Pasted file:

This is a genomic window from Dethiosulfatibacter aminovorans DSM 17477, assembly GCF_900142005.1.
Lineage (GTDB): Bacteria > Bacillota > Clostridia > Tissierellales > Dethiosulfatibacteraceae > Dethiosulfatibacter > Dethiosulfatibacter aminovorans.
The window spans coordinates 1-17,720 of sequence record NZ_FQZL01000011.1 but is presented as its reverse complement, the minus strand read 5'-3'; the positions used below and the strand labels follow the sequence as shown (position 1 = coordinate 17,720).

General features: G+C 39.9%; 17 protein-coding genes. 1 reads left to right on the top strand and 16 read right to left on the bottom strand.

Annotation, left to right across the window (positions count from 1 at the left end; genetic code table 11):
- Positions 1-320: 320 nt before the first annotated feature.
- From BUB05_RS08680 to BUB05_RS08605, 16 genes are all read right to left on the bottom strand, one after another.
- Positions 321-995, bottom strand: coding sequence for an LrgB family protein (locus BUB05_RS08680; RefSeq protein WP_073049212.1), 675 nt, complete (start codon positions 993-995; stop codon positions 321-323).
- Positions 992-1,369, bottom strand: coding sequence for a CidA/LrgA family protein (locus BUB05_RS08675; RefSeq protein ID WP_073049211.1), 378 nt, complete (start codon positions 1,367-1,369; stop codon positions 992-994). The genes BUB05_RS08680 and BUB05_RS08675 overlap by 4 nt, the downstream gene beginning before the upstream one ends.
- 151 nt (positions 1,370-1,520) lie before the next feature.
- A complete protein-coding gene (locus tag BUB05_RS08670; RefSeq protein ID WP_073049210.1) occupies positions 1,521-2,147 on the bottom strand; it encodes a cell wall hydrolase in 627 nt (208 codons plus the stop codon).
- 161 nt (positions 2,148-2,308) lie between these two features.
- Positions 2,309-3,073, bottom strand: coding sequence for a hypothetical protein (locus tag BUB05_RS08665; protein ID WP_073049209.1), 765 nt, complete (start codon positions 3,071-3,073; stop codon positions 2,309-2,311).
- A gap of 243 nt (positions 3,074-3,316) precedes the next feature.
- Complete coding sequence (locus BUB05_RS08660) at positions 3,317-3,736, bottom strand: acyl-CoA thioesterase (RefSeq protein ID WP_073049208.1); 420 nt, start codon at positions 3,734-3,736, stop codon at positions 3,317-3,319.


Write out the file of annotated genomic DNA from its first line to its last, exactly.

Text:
This is a genomic window from Dethiosulfatibacter aminovorans DSM 17477, assembly GCF_900142005.1.
Lineage (GTDB): Bacteria > Bacillota > Clostridia > Tissierellales > Dethiosulfatibacteraceae > Dethiosulfatibacter > Dethiosulfatibacter aminovorans.
The window spans coordinates 1-17,720 of sequence record NZ_FQZL01000011.1 but is presented as its reverse complement, the minus strand read 5'-3'; the positions used below and the strand labels follow the sequence as shown (position 1 = coordinate 17,720).

General features: G+C 39.9%; 17 protein-coding genes. 1 reads left to right on the top strand and 16 read right to left on the bottom strand.

Annotation, left to right across the window (positions count from 1 at the left end; genetic code table 11):
- Positions 1-320: 320 nt before the first annotated feature.
- From BUB05_RS08680 to BUB05_RS08605, 16 genes are all read right to left on the bottom strand, one after another.
- Positions 321-995, bottom strand: coding sequence for an LrgB family protein (locus BUB05_RS08680; RefSeq protein WP_073049212.1), 675 nt, complete (start codon positions 993-995; stop codon positions 321-323).
- Positions 992-1,369, bottom strand: coding sequence for a CidA/LrgA family protein (locus BUB05_RS08675; RefSeq protein ID WP_073049211.1), 378 nt, complete (start codon positions 1,367-1,369; stop codon positions 992-994). The genes BUB05_RS08680 and BUB05_RS08675 overlap by 4 nt, the downstream gene beginning before the upstream one ends.
- 151 nt (positions 1,370-1,520) lie before the next feature.
- A complete protein-coding gene (locus tag BUB05_RS08670; RefSeq protein ID WP_073049210.1) occupies positions 1,521-2,147 on the bottom strand; it encodes a cell wall hydrolase in 627 nt (208 codons plus the stop codon).
- 161 nt (positions 2,148-2,308) lie between these two features.
- Positions 2,309-3,073, bottom strand: coding sequence for a hypothetical protein (locus tag BUB05_RS08665; protein ID WP_073049209.1), 765 nt, complete (start codon positions 3,071-3,073; stop codon positions 2,309-2,311).
- A gap of 243 nt (positions 3,074-3,316) precedes the next feature.
- Complete coding sequence (locus BUB05_RS08660) at positions 3,317-3,736, bottom strand: acyl-CoA thioesterase (RefSeq protein ID WP_073049208.1); 420 nt, start codon at positions 3,734-3,736, stop codon at positions 3,317-3,319.